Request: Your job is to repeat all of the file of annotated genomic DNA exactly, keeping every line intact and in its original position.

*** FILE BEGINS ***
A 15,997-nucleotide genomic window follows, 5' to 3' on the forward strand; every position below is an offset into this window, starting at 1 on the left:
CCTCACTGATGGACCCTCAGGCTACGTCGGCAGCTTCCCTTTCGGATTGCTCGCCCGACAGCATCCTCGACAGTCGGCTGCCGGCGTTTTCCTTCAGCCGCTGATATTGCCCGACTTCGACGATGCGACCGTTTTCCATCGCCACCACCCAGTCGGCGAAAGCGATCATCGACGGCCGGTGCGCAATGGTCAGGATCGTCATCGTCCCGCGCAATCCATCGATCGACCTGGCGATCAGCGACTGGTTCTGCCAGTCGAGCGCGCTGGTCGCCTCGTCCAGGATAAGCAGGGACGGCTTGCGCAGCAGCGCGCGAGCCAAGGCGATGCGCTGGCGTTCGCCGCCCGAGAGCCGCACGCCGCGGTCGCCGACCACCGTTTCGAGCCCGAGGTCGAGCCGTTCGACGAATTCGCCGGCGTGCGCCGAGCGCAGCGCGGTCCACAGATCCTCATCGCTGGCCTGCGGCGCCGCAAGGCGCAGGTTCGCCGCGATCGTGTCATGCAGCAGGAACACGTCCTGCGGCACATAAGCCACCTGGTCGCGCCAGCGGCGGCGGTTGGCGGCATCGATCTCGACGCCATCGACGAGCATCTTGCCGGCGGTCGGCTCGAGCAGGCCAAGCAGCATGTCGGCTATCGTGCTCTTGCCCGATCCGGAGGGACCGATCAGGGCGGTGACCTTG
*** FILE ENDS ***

A 15,997-nucleotide genomic window follows, 5' to 3' on the forward strand; every position below is an offset into this window, starting at 1 on the left:
CCTCACTGATGGACCCTCAGGCTACGTCGGCAGCTTCCCTTTCGGATTGCTCGCCCGACAGCATCCTCGACAGTCGGCTGCCGGCGTTTTCCTTCAGCCGCTGATATTGCCCGACTTCGACGATGCGACCGTTTTCCATCGCCACCACCCAGTCGGCGAAAGCGATCATCGACGGCCGGTGCGCAATGGTCAGGATCGTCATCGTCCCGCGCAATCCATCGATCGACCTGGCGATCAGCGACTGGTTCTGCCAGTCGAGCGCGCTGGTCGCCTCGTCCAGGATAAGCAGGGACGGCTTGCGCAGCAGCGCGCGAGCCAAGGCGATGCGCTGGCGTTCGCCGCCCGAGAGCCGCACGCCGCGGTCGCCGACCACCGTTTCGAGCCCGAGGTCGAGCCGTTCGACGAATTCGCCGGCGTGCGCCGAGCGCAGCGCGGTCCACAGATCCTCATCGCTGGCCTGCGGCGCCGCAAGGCGCAGGTTCGCCGCGATCGTGTCATGCAGCAGGAACACGTCCTGCGGCACATAAGCCACCTGGTCGCGCCAGCGGCGGCGGTTGGCGGCATCGATCTCGACGCCATCGACGAGCATCTTGCCGGCGGTCGGCTCGAGCAGGCCAAGCAGCATGTCGGCTATCGTGCTCTTGCCCGATCCGGAGGGACCGATCAGGGCGGTGACCTTG